NACWA says EPA’s FCA Guidance fails to affect low-income affordability

The National Association of Clean Water Agencies (NACWA) expressed its disappointment this week at the outcome of a nearly five-year process to significantly overhaul the U.S. EPA’s Financial Capability Assessment (FCA) Guidance and ‘meaningfully address’ the growing ratepayer affordability gap.

First issued in 1997, the initial FCA Guidance is a critical document designed to gauge how much a community can afford to pay to meet increasing compliance requirements under the Clean Water Act (CWA). Over the decades the sector has found the 1997 Guidance to be outdated and seriously flawed in how it determines the impact of CWA spending on individual low-income households, and multiple entities including Congress have called for meaningful revisions. 

NACWA and its utility members – municipal clean water service providers who work directly on the ground with low-income households – have partnered with other water sector and municipal groups in recent years to advocate for a new approach to affordability. The new approach examines the impacts of new CWA mandates and related bill increases on actual low-income households within an impacted community. NACWA says broad-bush comparisons of community and national level metrics often serve to mask the actual impact on individual households.

According to NACWA, the new EPA FCA Guidance fails to take this household level approach, meaning the true impact on these low-income households may not be fully considered, leaving them to continue paying a disproportionately greater amount of their income on clean water bills. 

Even more concerning, many of these same households are in Environmental Justice (EJ) communities. By failing to be fully transparent regarding the impacts of EPA mandates on individual low-income households, a greater financial burden will ultimately fall on these EJ communities, NACWA says.

NACWA adds that the guidance has the opposite effect of the Biden-Harris Administration’s stated goal and commitment of addressing disadvantaged communities and their affordability and environmental justice challenges.

Other water sector associations including the American Water Works Association (AWWA) and Water Environment Federation (WEF) joined NACWA in objecting to a proposed FCA Guidance released in April 2022.

Tom Sigmund, NACWA president and executive director of NEW Water in Green Bay, Wisconsin, said: “Today’s action by EPA ensures that low-income households across the United States, in both urban and rural communities, will continue to unfairly bear the brunt of increasing clean water rates – and will have to continue to make difficult choices about paying their water and sewer bill or other basic expenses.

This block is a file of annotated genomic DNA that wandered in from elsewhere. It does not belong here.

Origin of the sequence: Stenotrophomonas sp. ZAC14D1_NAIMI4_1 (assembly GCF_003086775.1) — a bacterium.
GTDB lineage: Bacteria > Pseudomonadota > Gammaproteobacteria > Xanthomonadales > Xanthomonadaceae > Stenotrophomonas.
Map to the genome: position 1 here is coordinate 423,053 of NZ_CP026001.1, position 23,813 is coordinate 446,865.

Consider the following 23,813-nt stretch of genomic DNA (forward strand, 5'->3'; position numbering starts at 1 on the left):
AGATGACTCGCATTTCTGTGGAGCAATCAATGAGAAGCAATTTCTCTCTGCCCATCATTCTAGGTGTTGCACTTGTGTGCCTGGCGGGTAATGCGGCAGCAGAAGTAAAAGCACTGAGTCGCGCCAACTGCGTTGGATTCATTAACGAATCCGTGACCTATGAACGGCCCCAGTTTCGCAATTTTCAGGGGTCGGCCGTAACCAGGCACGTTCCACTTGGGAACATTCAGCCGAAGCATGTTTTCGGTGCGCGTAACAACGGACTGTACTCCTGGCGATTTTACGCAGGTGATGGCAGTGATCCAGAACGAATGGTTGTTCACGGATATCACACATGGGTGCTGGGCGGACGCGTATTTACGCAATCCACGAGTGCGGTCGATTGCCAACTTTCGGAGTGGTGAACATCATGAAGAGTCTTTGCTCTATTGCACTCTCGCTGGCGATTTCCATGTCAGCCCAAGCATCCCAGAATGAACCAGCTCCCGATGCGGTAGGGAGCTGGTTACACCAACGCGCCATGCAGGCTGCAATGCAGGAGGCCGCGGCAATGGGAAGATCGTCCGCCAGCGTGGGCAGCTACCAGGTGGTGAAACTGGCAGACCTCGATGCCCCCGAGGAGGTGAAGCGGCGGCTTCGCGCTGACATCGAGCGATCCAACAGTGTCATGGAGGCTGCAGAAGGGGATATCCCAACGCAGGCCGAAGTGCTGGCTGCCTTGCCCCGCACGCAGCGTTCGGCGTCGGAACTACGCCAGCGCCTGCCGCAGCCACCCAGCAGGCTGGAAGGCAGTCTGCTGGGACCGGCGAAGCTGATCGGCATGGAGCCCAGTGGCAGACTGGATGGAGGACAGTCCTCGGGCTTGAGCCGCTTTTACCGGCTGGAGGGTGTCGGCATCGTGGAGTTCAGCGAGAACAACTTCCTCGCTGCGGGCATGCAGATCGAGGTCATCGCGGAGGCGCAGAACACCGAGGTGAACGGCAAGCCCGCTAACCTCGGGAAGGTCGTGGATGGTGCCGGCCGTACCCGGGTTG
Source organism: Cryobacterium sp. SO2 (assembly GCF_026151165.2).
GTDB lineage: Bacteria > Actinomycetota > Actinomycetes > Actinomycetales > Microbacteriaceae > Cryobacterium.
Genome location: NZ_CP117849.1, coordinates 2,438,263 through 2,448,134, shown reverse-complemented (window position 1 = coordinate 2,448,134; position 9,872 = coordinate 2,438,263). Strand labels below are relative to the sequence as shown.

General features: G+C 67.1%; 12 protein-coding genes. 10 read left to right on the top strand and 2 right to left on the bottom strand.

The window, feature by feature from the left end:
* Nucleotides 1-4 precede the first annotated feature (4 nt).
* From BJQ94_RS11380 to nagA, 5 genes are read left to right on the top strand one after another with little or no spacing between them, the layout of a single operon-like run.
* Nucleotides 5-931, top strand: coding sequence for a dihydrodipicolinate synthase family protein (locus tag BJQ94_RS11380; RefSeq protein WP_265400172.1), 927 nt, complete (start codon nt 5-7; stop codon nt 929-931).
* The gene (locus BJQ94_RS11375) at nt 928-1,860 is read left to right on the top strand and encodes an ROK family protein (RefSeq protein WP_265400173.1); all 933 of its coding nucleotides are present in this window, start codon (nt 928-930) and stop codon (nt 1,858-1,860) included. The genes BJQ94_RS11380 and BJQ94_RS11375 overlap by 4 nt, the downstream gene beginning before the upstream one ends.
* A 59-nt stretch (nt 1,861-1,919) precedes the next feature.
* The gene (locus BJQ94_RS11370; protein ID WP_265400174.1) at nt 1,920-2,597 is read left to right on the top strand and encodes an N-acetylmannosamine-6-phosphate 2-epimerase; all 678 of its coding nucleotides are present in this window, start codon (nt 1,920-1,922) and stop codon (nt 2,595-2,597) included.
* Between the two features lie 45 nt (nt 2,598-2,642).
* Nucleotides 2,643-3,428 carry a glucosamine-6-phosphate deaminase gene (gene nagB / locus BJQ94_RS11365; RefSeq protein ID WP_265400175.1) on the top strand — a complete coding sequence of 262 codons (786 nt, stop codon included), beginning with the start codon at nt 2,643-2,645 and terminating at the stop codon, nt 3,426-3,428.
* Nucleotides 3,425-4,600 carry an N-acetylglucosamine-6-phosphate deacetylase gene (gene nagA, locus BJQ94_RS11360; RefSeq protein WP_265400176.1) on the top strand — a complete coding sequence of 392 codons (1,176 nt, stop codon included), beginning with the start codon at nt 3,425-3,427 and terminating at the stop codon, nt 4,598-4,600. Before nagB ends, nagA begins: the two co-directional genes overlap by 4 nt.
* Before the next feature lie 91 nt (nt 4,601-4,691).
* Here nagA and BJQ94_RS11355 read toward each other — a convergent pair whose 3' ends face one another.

The guidance comes amid growing financial challenges for drinking water and clean water utilities as they seek to make investments in other priorities like lead pipe removal and climate resiliency. NACWA says EPA’s action repeats the mistakes of the past, locking communities into rigid spending regimes that ultimately place low-income and disadvantaged communities in the untenable position of being unable to afford their water and sewer bills.”

Additional elements of the FCA Guidance that were roundly criticized by NACWA and other water sector and municipal group in the Agency’s 2022 draft remain in the final version, with only minor changes that do not address the association’s concerns. These include an arbitrary cap on the amount of time communities may be allowed to implement CWA mandates and a new requirement for communities to complete a complex economic analysis before regulators will consider providing extended compliance schedules. Both these elements will make it much more difficult, and expensive, for communities to address affordability challenges for their low-income residents. Also of concern is EPA’s use of a guidance document to mandate this additional economic analysis. Such requirements must be subjected to a full notice and comment rulemaking process before being considered.

NACWA is urging Congress to review the new FCA Guidance with a clear understanding that the impacts on low-income water customers must be fully considered in any assessment of financial capability, and that the new FCA Guidance fails to meet that core objective.

NACWA said looks forward to working with EPA and Congress to address the “flaws” in the FCA Guidance and to create a new document that will truly address the unfair economic burden facing low-income households across the nation.

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